I have always firmly believed that being introduced to diverse critical voices and opinions in the arts affects how we see the world but also has a profound influence on how we begin to heal it. It is our responsibility as publishers and editors to lift up those voices that seek to nurture and educate and unite us. This week at, those voices will be the voices of women.   

In the same way that 2013 was a different time, some of the articles our writers have chosen to write about in 2018 differ as well. Women no longer want to be slut-shamed for feelings of sexuality or decisions about what we do with our bodies. Our bodies our choice. We also no longer want to minimize the powerful and omnipotent feelings of carrying a new life in our wombs and giving birth to a creature who is just as awe-inspiring as the universe. You will hear the voices of our writers on topics such as how to shoot a sex scene that is pleasing to women. And in a twist, a subject that I had not thought about as a woman, do women who give birth by Caesarean section feel marginalized in the way they are depicted in the movies. On a separate thread, before Stormy Daniels there was Tempest Storm. How does the previous Storm view her life in the midst of the #MeToo Teapot, and how do we view her? And we will explore a viewpoint about "Phantom Thread" and the need of men to be tamed.

We will have articles about employment equality in Hollywood; disability access in theaters and a conversation with three women critics on the importance of "Working Girl" on its thirtieth anniversary. We will also have reviews of new releases like Spielberg's "Ready Player One," as well as the pros and cons of the reboot of "Roseanne." These are only a sampling of the many articles and reviews we will bring you, so please check back everyday here at, and look for a compilation of all the articles as they are published in our Table of Contents.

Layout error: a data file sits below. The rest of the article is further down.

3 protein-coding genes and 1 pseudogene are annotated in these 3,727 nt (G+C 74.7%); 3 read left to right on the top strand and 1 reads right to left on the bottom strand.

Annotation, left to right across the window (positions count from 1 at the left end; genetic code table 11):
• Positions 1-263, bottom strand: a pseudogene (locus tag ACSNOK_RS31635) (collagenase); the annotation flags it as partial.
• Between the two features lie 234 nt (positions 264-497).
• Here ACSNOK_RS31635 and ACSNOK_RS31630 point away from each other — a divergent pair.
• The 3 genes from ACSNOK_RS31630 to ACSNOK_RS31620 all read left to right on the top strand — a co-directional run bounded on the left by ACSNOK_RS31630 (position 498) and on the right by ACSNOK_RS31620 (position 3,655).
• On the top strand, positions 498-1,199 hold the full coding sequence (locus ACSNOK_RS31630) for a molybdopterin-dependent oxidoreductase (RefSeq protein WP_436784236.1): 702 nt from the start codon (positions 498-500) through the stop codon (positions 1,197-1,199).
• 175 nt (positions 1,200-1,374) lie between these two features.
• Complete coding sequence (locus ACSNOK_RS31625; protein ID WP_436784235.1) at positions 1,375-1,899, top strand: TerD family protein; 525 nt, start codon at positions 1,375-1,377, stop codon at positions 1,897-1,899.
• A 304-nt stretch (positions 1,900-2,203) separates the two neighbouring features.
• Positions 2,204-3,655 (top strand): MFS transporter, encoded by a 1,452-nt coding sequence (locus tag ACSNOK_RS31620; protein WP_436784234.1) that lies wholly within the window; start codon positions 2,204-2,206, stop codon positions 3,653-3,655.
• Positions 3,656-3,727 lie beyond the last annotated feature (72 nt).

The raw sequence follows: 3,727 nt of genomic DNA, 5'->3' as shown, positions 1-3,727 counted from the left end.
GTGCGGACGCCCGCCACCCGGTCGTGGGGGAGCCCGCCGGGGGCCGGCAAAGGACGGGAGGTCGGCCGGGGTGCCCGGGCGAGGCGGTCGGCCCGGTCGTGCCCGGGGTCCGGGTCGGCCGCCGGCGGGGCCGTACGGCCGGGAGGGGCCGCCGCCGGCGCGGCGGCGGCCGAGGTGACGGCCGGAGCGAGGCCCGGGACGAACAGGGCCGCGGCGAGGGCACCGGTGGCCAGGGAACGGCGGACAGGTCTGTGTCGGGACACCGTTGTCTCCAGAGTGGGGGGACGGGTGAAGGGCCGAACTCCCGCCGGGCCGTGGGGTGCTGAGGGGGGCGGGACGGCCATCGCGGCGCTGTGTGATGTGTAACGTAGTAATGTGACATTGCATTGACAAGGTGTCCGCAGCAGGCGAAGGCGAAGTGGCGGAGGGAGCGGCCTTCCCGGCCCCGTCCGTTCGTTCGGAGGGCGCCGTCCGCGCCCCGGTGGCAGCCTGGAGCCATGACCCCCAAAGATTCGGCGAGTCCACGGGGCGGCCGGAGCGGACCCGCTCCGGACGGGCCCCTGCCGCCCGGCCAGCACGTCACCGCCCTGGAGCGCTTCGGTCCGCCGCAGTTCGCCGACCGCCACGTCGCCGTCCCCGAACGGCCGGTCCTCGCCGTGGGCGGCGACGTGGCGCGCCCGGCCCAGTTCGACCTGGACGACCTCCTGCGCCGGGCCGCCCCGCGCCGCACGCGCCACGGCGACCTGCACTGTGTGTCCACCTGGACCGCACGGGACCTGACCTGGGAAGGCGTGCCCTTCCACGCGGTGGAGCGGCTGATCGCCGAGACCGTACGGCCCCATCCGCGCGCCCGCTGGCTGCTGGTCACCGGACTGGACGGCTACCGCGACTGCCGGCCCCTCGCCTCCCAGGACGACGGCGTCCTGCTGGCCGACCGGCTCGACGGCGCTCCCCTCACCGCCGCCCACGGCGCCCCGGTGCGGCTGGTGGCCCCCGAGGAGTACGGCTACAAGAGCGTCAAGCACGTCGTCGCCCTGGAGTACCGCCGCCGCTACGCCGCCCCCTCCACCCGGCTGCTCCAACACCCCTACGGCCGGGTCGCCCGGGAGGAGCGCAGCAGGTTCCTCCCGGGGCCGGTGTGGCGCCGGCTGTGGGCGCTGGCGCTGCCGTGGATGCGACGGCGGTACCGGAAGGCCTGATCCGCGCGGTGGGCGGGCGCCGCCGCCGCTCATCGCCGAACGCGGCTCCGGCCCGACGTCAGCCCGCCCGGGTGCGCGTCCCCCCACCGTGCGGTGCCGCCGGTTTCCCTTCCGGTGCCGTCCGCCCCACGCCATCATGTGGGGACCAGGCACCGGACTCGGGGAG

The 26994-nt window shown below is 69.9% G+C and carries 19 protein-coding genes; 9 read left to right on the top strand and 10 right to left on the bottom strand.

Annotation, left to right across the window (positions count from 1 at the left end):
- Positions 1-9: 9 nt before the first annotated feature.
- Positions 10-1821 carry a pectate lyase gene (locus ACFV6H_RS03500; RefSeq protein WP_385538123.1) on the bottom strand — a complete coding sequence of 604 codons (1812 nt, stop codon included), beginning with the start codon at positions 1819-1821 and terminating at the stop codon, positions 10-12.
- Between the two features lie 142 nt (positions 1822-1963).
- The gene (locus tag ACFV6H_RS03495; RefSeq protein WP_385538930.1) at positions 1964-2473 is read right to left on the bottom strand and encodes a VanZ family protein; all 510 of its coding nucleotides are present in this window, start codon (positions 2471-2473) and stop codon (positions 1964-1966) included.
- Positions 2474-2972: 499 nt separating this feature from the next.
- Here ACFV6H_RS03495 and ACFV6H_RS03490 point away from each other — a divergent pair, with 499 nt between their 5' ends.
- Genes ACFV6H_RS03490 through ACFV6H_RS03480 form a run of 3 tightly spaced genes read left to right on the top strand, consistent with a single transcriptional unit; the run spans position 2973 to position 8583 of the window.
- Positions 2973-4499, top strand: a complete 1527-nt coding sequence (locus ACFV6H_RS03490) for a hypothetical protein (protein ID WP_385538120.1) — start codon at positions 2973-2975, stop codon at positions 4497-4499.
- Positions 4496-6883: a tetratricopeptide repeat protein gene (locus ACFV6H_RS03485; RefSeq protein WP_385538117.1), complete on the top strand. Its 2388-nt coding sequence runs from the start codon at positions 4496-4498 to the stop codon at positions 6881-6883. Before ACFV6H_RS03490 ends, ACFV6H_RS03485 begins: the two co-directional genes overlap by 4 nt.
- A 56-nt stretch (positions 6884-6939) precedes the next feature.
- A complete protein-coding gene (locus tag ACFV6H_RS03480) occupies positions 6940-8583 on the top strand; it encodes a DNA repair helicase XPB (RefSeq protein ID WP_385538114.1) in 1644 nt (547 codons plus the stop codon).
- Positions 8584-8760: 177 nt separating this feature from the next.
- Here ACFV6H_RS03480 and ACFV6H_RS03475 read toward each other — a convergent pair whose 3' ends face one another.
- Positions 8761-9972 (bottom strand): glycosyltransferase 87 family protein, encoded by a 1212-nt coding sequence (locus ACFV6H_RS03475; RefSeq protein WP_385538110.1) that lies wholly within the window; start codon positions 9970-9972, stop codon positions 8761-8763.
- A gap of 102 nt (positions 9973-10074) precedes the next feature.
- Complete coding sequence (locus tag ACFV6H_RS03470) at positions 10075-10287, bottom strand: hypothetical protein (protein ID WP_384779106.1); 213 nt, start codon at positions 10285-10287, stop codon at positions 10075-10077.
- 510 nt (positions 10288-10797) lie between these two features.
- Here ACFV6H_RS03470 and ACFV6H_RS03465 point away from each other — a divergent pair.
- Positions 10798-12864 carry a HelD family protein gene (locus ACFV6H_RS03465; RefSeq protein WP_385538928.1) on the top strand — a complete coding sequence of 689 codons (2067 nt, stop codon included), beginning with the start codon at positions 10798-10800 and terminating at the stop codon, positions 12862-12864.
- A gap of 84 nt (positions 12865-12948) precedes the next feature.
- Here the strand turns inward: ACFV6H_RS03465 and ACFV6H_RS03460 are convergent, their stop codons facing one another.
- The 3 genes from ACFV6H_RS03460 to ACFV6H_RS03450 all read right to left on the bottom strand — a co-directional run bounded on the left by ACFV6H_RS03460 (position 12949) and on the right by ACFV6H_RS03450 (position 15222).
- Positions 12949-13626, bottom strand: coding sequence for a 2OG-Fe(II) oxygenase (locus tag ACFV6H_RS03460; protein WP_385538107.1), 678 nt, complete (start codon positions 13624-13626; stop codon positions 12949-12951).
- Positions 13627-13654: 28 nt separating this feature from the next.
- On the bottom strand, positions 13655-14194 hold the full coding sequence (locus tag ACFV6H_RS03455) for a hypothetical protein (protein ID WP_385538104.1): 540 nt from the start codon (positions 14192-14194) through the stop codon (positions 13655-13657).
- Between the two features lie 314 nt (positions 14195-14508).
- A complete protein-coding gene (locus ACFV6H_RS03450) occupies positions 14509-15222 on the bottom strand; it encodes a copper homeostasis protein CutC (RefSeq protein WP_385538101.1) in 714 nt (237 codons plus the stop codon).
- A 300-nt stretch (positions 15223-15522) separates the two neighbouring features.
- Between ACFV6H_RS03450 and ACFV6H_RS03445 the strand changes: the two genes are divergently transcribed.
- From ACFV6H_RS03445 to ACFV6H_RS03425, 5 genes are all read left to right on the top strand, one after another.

Some of our writers have written previously for us and some are new, but you will enjoy articles by Christy Lemire, Sheila O'Malley, Susan Wloszczyna, Jana Monji, Nell Minow, Jessica Ritchey, Joyce Kulhawik, Tina Hassania, Tomris Laffly, Olivia Collette, Allison Shoemaker, Carrie Rickey, Shelley Farmer, Elena Lazic, Violet LeVoit, Kristen Lopez, Jennifer Merin, Justine Smith and more.

In previous years I quoted broadcaster and film critic Joyce Kulhawik who once said she looked around in 2011 and was shocked at how little power women wielded in the world: "...women {were} underserved, undervalued, underrepresented and underpaid." In the year 2018, I say with cautious optimism to my friend, Joyce, we are finally beginning to change that. 

Chaz Ebert

Chaz Ebert

Chaz is the CEO of several Ebert enterprises, including the President of The Ebert Company Ltd, and of Ebert Digital LLC, Publisher of, President of Ebert Productions and Chairman of the Board of The Roger and Chaz Ebert Foundation, and Co-Founder and Producer of Ebertfest, the film festival now in its 24th year.

Latest blog posts

Latest reviews

Hit Man
STAX: Soulsville, USA
Back to Black


comments powered by Disqus